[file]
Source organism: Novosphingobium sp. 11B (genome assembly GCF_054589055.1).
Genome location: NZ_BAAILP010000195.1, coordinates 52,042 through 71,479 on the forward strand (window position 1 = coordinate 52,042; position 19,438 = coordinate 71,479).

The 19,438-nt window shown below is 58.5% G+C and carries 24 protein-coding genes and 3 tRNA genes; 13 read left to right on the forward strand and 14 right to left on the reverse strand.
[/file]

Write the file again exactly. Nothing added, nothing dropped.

Source organism: Novosphingobium sp. 11B (genome assembly GCF_054589055.1).
Genome location: NZ_BAAILP010000195.1, coordinates 52,042 through 71,479 on the forward strand (window position 1 = coordinate 52,042; position 19,438 = coordinate 71,479).

The 19,438-nt window shown below is 58.5% G+C and carries 24 protein-coding genes and 3 tRNA genes; 13 read left to right on the forward strand and 14 right to left on the reverse strand.